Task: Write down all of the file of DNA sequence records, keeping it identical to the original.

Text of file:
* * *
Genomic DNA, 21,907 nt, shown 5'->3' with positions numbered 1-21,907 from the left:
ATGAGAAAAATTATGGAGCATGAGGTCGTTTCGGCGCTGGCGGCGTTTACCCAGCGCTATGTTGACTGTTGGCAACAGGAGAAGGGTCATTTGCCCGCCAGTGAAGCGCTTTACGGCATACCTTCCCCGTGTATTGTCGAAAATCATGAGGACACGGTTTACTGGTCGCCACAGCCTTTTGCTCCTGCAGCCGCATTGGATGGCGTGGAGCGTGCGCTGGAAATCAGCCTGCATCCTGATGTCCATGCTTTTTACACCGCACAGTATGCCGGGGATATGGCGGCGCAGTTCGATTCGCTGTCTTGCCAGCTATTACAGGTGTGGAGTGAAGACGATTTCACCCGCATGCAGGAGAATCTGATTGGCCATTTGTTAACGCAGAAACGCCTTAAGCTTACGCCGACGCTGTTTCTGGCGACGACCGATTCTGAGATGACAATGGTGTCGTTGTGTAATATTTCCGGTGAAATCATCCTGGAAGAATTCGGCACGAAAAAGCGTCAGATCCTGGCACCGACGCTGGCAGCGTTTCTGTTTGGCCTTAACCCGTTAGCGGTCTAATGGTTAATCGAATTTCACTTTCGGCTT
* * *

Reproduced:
Genomic DNA, 21,907 nt, shown 5'->3' with positions numbered 1-21,907 from the left:
ATGAGAAAAATTATGGAGCATGAGGTCGTTTCGGCGCTGGCGGCGTTTACCCAGCGCTATGTTGACTGTTGGCAACAGGAGAAGGGTCATTTGCCCGCCAGTGAAGCGCTTTACGGCATACCTTCCCCGTGTATTGTCGAAAATCATGAGGACACGGTTTACTGGTCGCCACAGCCTTTTGCTCCTGCAGCCGCATTGGATGGCGTGGAGCGTGCGCTGGAAATCAGCCTGCATCCTGATGTCCATGCTTTTTACACCGCACAGTATGCCGGGGATATGGCGGCGCAGTTCGATTCGCTGTCTTGCCAGCTATTACAGGTGTGGAGTGAAGACGATTTCACCCGCATGCAGGAGAATCTGATTGGCCATTTGTTAACGCAGAAACGCCTTAAGCTTACGCCGACGCTGTTTCTGGCGACGACCGATTCTGAGATGACAATGGTGTCGTTGTGTAATATTTCCGGTGAAATCATCCTGGAAGAATTCGGCACGAAAAAGCGTCAGATCCTGGCACCGACGCTGGCAGCGTTTCTGTTTGGCCTTAACCCGTTAGCGGTCTAATGGTTAATCGAATTTCACTTTCGGCTT